Welch | Hall Architects designed the Ridge House to embrace the views, while setting it into the hillside. Wood and stone siding make it feel like it has always been there. The overreaching roof line protects the outdoor living spaces from the extreme Rocky Mountain weather. Photos: Dror Baldinger, AIA


IT WASN’T LONG AFTER KAY JONES STEPPED FOOT INTO her Jackson Hole, Wyoming, home that she realized she was there to stay. Kay and her husband, Bill, who is now deceased, lived in Dallas, Texas. They discovered the Jackson area years before and rented a home until stumbling on the perfect lot to build their second home… that is, until they saw the finished product.

Perched along the top of a ridge, yet discreetly camouflaged into the hillside, is the Ridge House. “There’s a dramatic entry as you experience art and then step down to full-on views of the entire Teton Range,” Kay says. “I feel as if I can see all the way to Yellowstone!” It’s those views, captured perfectly by walls of windows, that Kay realized she wanted to wake up to every day, and it’s the small-town community that helps it feel even more like home. “We chose Jackson Hole because of the fly fishing and scenic beauty, the wildlife and sense of community,” she says.

Before falling for this one, the Jones’ were already in love with the home they had built in Dallas, designed by Cliff Welch of Welch | Hall Architects. “Kay wanted to pick up her house in Dallas and put it in Jackson Hole,” Welch says. However, the extreme Rocky Mountain weather, steep landscape and the captivating views dictated a whole new design.

Although they had already planned the home to be of modest size and blend in with the landscape, the stringent building permit process in Jackson Hole held them up for a couple of years. “They’re very cautious in Jackson Hole, especially with homes sitting on the hillsides,” Welch says. “We had to drive all the highways and make sure it was never protruding more than 20 feet above the natural slope.”

Welch came up with a 3,500-   square-foot, single-level structure with a roofline that follows the natural slope of the land and extends outward, offering protection from the harsh sun and driving winter snow. The garage is built into the hillside, integrated by a green roof where native grasses and wildflowers can grow.

And part of blending in meant incorporating local or regional materials to complement the colors and textures of the landscape, something Kay was keen on from the beginning. “We were so fortunate to incorporate local craftsmen and builders who delivered perfection in stonework, cabinetry and material selection that has been so sustainable in our extreme environment,” she says. Western red cedar and Oakley ledgestone make up the exterior siding, and were used alongside reclaimed tigerwood, glass and steel, all selected for their timelessness as well as their durability. “The idea was that it felt like it was coming out of the hillside, to feel like the stone had always been there,” Welch adds.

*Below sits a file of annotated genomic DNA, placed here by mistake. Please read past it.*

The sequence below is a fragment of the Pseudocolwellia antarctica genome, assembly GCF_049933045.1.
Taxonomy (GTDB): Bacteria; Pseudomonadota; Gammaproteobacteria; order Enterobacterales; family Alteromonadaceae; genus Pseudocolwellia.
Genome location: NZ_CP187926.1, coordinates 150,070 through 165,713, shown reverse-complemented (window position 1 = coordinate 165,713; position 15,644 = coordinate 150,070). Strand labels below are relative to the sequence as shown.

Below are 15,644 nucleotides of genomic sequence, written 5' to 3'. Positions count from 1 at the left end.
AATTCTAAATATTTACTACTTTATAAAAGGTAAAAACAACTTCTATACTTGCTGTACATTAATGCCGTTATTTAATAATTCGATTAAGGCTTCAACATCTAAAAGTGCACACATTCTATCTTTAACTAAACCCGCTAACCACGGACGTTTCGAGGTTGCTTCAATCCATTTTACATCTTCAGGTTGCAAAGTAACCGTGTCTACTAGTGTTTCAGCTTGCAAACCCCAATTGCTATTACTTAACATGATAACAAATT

The natural elements flow to the interiors, such as the Oakley stone hearth that breaks up the open floorplan in the living room, and creates a grand entrance. “In the traditional sense, we wanted it to be the hearth of the home, to walk in and see that and offer a sense that this house is grounded,” Welch says. The open kitchen was designed using Bulthaup plastic laminate cabinets that hide appliances and look more like furniture, allowing it to flow seamlessly into the living room.

Although the views take precedence in the Ridge Home, Kay’s art collection was also a major consideration for Welch. In the past, she had worked with Craighead Green Gallery in Dallas to build her collection, and Welch introduced her to photographer Sean Fitzgerald, who created a trio of large-scale photographs of Namibia for the living room. “I love art that reflects my travels,” she says.

To add to her collection and find pieces that aligned with the area, Kay consulted Tayloe Piggott, of Tayloe Piggott Gallery in Jackson Hole. From Piggott, Kay learned of artist Nicole Charbonnet’s work, and has since collected several pieces, and of sculptor Thomas Ostenberg, who she commissioned a piece from for the entry. “Very much driven by single pieces of the work, Kay’s collection has a natural flow in the house that really tells her story, emphasizing place and identity,” Piggott says. “Her house accepts the work well because of the intentional clean lines, giving her the ability to work with a range of art and explore different mediums.”

“Embracing the views and letting the house sit into the hillside were important, but it also had to serve as a gallery for their artwork,” Welch adds. And he did a fine job, as it’s now the place Kay calls home. “I have morning coffee on my deck with my primitive Bolivian art collection and views of the Tetons,” she muses. “As well as evening sunsets watching elk and moose. There are stunning views from every room in my home.”


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